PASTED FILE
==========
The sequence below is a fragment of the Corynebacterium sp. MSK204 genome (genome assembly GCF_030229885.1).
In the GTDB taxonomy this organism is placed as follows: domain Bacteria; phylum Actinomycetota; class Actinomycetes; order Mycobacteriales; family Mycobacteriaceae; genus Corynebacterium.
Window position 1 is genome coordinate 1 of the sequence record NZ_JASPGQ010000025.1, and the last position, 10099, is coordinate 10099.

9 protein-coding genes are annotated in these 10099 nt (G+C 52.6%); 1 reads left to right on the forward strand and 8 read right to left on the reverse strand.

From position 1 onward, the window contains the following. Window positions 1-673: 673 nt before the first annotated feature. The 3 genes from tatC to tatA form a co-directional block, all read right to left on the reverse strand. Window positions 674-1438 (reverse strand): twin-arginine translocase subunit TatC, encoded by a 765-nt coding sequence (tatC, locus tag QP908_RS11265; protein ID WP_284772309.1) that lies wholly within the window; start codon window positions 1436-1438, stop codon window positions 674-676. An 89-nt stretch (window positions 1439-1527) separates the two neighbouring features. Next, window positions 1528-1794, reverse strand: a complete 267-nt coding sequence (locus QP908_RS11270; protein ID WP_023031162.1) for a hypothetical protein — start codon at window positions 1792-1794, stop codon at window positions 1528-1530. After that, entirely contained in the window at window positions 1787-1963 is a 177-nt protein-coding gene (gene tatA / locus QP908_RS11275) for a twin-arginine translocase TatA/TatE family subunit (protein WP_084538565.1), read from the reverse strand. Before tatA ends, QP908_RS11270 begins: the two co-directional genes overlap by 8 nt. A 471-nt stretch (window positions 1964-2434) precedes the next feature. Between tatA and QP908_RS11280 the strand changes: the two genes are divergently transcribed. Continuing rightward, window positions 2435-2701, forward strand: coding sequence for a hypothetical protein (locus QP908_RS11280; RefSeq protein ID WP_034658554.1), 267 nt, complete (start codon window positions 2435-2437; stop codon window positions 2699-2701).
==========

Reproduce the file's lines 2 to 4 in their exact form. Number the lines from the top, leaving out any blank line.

In the GTDB taxonomy this organism is placed as follows: domain Bacteria; phylum Actinomycetota; class Actinomycetes; order Mycobacteriales; family Mycobacteriaceae; genus Corynebacterium.
Window position 1 is genome coordinate 1 of the sequence record NZ_JASPGQ010000025.1, and the last position, 10099, is coordinate 10099.

9 protein-coding genes are annotated in these 10099 nt (G+C 52.6%); 1 reads left to right on the forward strand and 8 read right to left on the reverse strand.